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Winter Walk-Off 2018 in Washington Square Park

Les Parks of A Tidewater Gardener has been hosting the Winter Walk-Off series since 2011. I participated in New York City in 2011, in London in 2012 (London), and in Arlington (VA) in 2016. This year my walk was completed in New York City.

After a day mostly spent indoors on Sunday, I was itching for a Winter Walk-Off. I headed to my favorite walking place, Washington Square Park. I walked the wildlife transect loop (a project of WSP Eco Projects) looking for birds. In particular, I was hoping to spot the Red-tailed Hawk pair hunting or gathering nesting material. I did see both hawks both on and off the nest, and possibly a third hawk. For cameras I have a smartphone and a compact 90mm/3.8X camera. I only had the former on me. I did not attempt any hawk photographs. It was more fun to watch them with my eyes and through my binoculars.

I was surprised to see a Northern Mockingbird out on a lawn. In my post about mockingbird songs, I mentioned that I typically see this bird in dense vegetation which is unusual for the species. All About Birds describes the Northern Mockingbird as conspicuous.

I kept an eBird checklist during my walk and listed the usual winter birds of Washington Square Park: House Sparrow, White-throated Sparrow, European Starling, American Robin, and pigeon. Another bird surprise was a Turkey Vulture flying low enough over the park to rattle the pigeons.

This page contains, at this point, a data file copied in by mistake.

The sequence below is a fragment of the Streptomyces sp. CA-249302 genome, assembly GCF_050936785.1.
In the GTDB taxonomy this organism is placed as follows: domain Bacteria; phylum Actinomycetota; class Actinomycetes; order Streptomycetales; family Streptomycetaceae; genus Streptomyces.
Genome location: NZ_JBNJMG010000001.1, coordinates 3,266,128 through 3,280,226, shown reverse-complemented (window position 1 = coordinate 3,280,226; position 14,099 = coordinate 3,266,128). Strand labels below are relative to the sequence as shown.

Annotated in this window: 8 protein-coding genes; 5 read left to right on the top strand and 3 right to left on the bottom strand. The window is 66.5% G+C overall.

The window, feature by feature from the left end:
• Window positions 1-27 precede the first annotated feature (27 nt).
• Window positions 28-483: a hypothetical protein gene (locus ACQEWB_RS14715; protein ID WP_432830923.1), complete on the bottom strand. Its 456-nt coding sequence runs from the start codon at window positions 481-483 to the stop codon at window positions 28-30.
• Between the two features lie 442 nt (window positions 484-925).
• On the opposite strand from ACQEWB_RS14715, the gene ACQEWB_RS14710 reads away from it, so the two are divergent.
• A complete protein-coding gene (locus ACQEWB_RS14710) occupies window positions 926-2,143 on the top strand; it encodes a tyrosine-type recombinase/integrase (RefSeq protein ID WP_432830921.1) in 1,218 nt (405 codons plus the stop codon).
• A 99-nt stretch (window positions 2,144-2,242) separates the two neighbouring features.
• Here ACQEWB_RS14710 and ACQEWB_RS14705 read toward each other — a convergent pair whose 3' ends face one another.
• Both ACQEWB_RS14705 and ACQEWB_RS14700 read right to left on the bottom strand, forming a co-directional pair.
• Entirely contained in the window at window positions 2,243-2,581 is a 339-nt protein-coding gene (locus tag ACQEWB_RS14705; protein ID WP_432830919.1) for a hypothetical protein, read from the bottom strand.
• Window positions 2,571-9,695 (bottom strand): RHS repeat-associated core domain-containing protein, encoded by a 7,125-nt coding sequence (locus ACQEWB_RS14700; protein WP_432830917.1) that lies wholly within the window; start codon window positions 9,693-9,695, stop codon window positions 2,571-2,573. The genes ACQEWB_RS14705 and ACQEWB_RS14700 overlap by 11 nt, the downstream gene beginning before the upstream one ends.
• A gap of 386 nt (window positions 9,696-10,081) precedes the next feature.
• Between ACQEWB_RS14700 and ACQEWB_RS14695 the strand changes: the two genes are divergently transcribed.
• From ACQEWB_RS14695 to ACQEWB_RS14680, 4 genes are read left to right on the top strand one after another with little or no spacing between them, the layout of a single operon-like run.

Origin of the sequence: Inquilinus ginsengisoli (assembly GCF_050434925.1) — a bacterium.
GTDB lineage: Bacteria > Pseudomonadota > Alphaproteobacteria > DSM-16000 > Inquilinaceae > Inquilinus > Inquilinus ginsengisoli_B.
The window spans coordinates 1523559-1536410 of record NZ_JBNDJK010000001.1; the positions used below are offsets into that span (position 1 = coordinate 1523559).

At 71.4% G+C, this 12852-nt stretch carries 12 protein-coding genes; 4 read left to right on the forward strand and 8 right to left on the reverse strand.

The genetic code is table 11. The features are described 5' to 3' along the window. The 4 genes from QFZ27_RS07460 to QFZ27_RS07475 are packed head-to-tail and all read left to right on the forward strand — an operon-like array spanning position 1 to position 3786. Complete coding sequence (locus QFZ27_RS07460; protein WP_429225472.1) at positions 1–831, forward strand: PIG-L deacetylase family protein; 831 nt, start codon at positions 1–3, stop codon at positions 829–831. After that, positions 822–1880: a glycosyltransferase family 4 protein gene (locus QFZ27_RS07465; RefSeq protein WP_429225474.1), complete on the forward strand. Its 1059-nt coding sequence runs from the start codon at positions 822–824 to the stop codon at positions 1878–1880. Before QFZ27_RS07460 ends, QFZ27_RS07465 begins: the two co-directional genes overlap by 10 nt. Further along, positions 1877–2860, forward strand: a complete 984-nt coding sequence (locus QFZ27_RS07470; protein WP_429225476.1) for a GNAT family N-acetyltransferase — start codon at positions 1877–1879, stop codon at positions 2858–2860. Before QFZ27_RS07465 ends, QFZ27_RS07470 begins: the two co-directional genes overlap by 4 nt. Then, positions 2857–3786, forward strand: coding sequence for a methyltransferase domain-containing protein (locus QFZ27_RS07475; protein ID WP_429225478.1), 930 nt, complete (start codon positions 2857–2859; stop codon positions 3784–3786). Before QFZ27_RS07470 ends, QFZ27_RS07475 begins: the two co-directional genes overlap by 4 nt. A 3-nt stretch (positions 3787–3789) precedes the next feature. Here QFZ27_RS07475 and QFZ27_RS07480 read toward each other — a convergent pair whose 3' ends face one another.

Trees are another passion of mine, and there are beautiful trees in Washington Square Park. I noticed that red maples and cornelian cherries (really dogwoods) are still blooming. Next to come are the showstopper magnolias, cherries, and crabapples.

I look forward to reading all the Winter Walk-Off posts. You can find them at Winter Walk-Off 2018 on A Tidewater Gardener.


Les said…
I am so glad you were able to participate again. It makes me feel better to know there is so much bird life in Manhattan. Though I am not a birder, my eyes have been on them for the past couple of weeks. Ospreys have started to return, and they are one of my winter's over signs. I watched a southern cousin of your mockingbird and a blue jay squabble over who had rights to the fruit on my Hedera colchica. The robins have ceased being silent, the cardinals as well. All winter I've been enjoying my crows; they seem to be more social with each other in the winter. Thanks again!
Marilyn Kircus said…
It’s always interesting to find out about the bird life in cities. Thanks for the report.
Nice walk off, love seeing all the birds. Yours is the second post I have read today that had a Cornus mas. What a pretty tree/shrub.
Local Ecologist said…
I am new to birding and am glad NY supports such a diversity of species. I've enjoyed the snow birds but am looking forward to the influx of spring migrants, if spring weather ever arrives.
- Georgia
Local Ecologist said…
Thank you for reading, Marilyn. The bird life in NY amazes even the experienced birders.
- Georgia
Local Ecologist said…
What a lovely coincidence. The Cornelian cherry (dogwood) really brightens the winter landscape.
- Georgia